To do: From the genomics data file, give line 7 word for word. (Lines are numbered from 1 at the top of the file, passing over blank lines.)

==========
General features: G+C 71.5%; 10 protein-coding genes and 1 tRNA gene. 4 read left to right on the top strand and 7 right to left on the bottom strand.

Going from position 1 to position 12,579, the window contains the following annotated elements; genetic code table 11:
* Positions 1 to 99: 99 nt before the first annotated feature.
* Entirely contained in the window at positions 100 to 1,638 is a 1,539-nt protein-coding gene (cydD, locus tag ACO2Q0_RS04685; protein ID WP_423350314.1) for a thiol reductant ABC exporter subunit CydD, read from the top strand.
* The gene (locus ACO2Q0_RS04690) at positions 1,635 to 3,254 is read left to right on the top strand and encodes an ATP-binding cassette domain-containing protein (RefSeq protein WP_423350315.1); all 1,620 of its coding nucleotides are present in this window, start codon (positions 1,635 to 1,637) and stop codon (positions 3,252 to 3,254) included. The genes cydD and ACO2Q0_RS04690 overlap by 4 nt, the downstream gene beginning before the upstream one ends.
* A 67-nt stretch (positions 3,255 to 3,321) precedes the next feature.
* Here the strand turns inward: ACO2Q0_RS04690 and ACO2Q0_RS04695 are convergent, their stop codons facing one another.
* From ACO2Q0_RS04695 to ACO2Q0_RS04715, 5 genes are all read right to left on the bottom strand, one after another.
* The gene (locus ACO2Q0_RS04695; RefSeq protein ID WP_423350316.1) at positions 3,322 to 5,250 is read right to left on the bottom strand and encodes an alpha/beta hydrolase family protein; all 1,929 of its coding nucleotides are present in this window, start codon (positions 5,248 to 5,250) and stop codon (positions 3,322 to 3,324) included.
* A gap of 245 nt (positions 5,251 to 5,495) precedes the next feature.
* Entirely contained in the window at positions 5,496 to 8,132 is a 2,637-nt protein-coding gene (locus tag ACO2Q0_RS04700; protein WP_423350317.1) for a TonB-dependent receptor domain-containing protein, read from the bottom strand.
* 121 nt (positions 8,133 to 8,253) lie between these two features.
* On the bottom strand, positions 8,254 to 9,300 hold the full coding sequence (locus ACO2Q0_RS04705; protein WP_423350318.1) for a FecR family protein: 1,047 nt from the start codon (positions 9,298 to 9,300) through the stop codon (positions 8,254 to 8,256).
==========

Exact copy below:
* Here the strand turns inward: ACO2Q0_RS04690 and ACO2Q0_RS04695 are convergent, their stop codons facing one another.